Gov. Martin O'Malley urged lawmakers to "move beyond conflict to find consensus" as they convened last night for a high-stakes special session on Maryland's projected $1.7 billion budget shortfall. The session, which legislators expect to last at leas t two weeks, is extraordinary for its scope and its potential consequences. Special sessions are typically convened for quick action on a single issue; O'Malley is pushing the largest overhaul of Maryland's tax code in four decades. Republicans, who are in the distinct minority in the House and Senate, were far less charitable in their assessments of O'Malley's chances for success and his remarks. "There obviously is no enthusiasm for raising taxes," said Senate Minority Leader David R. Brinkley (R-Frederick). "He's taking a tremendous gamble."
House Minority Leader Anthony J. O'Donnell
(R-Calvert) dismissed O'Malley's speech as containing "some platitudes, but no real substance." O'Malley last night blamed Maryland's budget problems largely on an income tax cut initiated a decade ago and passage of a landmark education plan in 2002 without new revenue to pay for it.
He balanced this fiscal year's budget by using nearly $1 billion from t he state's rainy-day fund, a move he said would provide time to search for long-term solutions and to let wounds heal after four years of partisan battles between lawmakers and Ehrlich. As a result, Maryland's budget is projected to remain balanced until June, when the current fiscal year ends.

'Malley calls for 'correcting course'
Governor urges legislators to join in fixing shortfall,0,6317043.story?coll=bal_tab01_layout
Opening the special session that could define his four-year term, Gov. Martin O'Malley told Maryland lawmakers last night that "it is time for us to correct our course" by enacting his sweeping plan to eliminate a projected $1.7 billion sho r tfall in next year's budget. Addressing a joint session of the General Assembly, a somber O'Malley used the eight-minute speech to argue that the challenge is "consensus," not the "capacity" for the state to shoulder a bigger tax burden. O'Malley has proposed a plan that would rely on new tax and slots revenues to address the state's fiscal woes.
Senate Minority Leader David R. Brinkley, a Republican who represents Carroll and Frederick counties, called the speech underwhelming. "Here you have a speech where he's called everyone in to do an unpleasant task," Brinkley said. "I didn't hear any support. There were no applause lines. There was nothing where people were warm and fuzzy on this whole thing."
He criticized O'Malley for continuing to "play the blame game," such as when the governor called the projected deficit "inherited." "It's time to get past that," Brinkley said. " H e won the election; he's governing. Stop trying to blame [former Republican Gov. Robert L.] Ehrlich. Stop trying to blame the legislature before." At a Republican-led rally outside the State House before the start of the special session, lawmakers urged a crowd of several hundred to jam the phone lines of Democratic legislators and complain about proposed tax increases. "What we are witnessing today is the flight of common sense from Maryland," said Del. Warren E. Miller, a Howard County Republican. "Our founders knew overtaxing our citizens would lead to rebellion. Send a signal to Martin O'Malley and the liberal establishment that we've had enough."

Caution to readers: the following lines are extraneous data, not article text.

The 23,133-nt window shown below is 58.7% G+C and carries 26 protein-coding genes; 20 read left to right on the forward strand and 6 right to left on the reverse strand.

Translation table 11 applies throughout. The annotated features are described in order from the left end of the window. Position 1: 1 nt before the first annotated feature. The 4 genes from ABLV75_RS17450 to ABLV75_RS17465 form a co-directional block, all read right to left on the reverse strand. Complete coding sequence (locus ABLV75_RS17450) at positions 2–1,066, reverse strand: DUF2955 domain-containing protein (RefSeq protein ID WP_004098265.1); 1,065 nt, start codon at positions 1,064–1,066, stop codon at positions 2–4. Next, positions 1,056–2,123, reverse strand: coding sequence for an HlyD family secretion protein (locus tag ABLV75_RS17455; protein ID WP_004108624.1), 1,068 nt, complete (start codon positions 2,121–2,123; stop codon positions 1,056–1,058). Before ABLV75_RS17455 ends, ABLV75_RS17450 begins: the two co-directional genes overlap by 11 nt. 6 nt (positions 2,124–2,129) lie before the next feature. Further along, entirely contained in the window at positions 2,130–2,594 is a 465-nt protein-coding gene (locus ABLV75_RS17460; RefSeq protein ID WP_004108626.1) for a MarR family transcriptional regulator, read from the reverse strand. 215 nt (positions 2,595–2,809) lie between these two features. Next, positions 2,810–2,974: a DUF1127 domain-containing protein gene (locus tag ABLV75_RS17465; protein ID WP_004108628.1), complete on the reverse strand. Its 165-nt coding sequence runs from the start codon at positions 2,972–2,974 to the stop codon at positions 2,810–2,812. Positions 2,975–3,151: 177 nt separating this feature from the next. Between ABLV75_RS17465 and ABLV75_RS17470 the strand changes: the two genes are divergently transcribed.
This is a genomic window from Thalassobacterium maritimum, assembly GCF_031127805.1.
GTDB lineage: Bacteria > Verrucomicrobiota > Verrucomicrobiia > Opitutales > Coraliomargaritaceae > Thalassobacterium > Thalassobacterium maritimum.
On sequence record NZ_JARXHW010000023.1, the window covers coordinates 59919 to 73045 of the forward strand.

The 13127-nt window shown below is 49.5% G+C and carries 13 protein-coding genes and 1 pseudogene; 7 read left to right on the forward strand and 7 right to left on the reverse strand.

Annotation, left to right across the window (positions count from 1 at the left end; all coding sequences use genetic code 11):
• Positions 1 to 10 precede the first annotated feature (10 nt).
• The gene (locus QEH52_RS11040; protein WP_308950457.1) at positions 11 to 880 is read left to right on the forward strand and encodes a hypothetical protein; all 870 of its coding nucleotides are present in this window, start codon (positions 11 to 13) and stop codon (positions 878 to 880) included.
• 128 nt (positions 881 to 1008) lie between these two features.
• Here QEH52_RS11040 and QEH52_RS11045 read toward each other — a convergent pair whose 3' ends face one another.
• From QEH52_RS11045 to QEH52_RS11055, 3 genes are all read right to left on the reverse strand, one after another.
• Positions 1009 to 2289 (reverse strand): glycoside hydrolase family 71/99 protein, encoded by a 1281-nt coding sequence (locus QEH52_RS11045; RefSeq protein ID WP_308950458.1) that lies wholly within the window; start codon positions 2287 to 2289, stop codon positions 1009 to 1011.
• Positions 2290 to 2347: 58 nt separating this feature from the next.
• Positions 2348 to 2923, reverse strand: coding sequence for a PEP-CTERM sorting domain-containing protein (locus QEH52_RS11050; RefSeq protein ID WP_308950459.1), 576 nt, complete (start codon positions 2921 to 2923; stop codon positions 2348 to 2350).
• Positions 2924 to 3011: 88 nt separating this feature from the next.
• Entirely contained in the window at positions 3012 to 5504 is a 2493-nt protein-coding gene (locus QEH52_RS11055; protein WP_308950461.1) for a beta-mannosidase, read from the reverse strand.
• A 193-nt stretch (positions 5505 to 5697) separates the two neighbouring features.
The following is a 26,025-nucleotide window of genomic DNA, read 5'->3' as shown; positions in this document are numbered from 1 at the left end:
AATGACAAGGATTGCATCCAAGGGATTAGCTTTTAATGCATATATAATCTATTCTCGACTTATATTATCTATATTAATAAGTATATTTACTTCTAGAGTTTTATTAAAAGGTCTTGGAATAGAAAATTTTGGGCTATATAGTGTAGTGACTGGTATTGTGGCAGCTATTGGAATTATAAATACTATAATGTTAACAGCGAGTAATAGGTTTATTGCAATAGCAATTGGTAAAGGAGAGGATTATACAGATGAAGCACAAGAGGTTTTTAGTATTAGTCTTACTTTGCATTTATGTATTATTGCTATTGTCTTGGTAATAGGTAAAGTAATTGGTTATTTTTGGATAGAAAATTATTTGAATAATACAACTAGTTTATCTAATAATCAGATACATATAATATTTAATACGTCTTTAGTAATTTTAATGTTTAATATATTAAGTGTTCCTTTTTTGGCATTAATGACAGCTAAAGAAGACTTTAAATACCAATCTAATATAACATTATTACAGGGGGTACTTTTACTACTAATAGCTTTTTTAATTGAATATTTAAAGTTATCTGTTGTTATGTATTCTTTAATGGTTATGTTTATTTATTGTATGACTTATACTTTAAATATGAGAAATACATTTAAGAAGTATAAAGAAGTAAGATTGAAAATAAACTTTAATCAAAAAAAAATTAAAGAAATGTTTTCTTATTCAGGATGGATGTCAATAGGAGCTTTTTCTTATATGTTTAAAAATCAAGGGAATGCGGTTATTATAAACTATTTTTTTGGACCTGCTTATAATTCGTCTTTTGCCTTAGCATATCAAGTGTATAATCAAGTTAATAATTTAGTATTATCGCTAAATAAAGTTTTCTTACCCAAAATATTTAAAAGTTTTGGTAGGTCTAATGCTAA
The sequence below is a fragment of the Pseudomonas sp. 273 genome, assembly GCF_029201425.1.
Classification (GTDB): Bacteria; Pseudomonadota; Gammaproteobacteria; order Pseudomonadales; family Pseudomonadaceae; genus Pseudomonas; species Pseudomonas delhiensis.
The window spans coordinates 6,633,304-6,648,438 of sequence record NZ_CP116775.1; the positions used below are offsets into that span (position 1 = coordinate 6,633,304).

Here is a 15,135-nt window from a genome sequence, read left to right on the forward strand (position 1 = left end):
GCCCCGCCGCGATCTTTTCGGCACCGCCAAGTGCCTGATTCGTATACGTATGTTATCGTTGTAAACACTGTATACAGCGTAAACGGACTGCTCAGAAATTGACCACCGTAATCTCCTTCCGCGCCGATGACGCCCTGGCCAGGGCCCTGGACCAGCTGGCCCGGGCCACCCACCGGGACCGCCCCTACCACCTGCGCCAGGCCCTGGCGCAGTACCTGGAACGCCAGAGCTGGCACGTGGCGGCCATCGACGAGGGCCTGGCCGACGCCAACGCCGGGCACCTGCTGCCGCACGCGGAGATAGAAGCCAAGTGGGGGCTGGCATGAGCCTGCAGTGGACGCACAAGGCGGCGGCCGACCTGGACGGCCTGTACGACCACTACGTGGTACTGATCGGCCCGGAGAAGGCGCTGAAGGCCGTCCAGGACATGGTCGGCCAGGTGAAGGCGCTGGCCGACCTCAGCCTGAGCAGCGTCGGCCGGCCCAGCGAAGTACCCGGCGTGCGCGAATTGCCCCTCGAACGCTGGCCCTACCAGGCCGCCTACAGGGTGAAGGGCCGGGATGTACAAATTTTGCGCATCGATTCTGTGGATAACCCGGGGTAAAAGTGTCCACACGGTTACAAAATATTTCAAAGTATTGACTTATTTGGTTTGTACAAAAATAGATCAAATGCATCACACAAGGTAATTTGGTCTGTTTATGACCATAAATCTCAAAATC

Three legislative committees have scheduled joint sessions starting today to begin getting into the details of the governor's six bills.

Session's 'stakes are high'
O'Malley kicks off special gathering on taxes, slot s
Gov. Martin O'Malley appealed to Maryland lawmakers Monday to support his proposals to handle a $1.7 billion budget deficit in a special session, describing the huge shortfall as "one of the toughest fiscal challenges in the 373-year history of our state." Republicans have criticized O'Malley's budget plan as heavy on taxes and light on fiscal responsibility and have withdrawn support for slot machines. They've denounced the special legislative session as an excuse to rush through large and unnecessary tax increases. In the letter to Senate Minority Leader David Brinkley, Miller also asked the GOP to submit a detailed proposal of reductions in spending that it favors over O'Malley's plan. Brinkley said the state's fisc a l woes could be solved by slowing growth in spending and a slot machine plan hammered out in a regular session.
"They're creating the hype that there's an emergency for all these tax increases, and they're trying to pass the responsibility on to somewhere else," Brinkley said. "The fact is we don't need to be here."

Election set to replace Annapolis alderman,0,3236879.story
A special election has been scheduled in Annapolis for the alderman's seat vacated by Michael Christman, Mayor Ellen O. Moyer said yesterday. The primary election in Ward 2 will be held Nov. 27, with the special general election Dec. 19.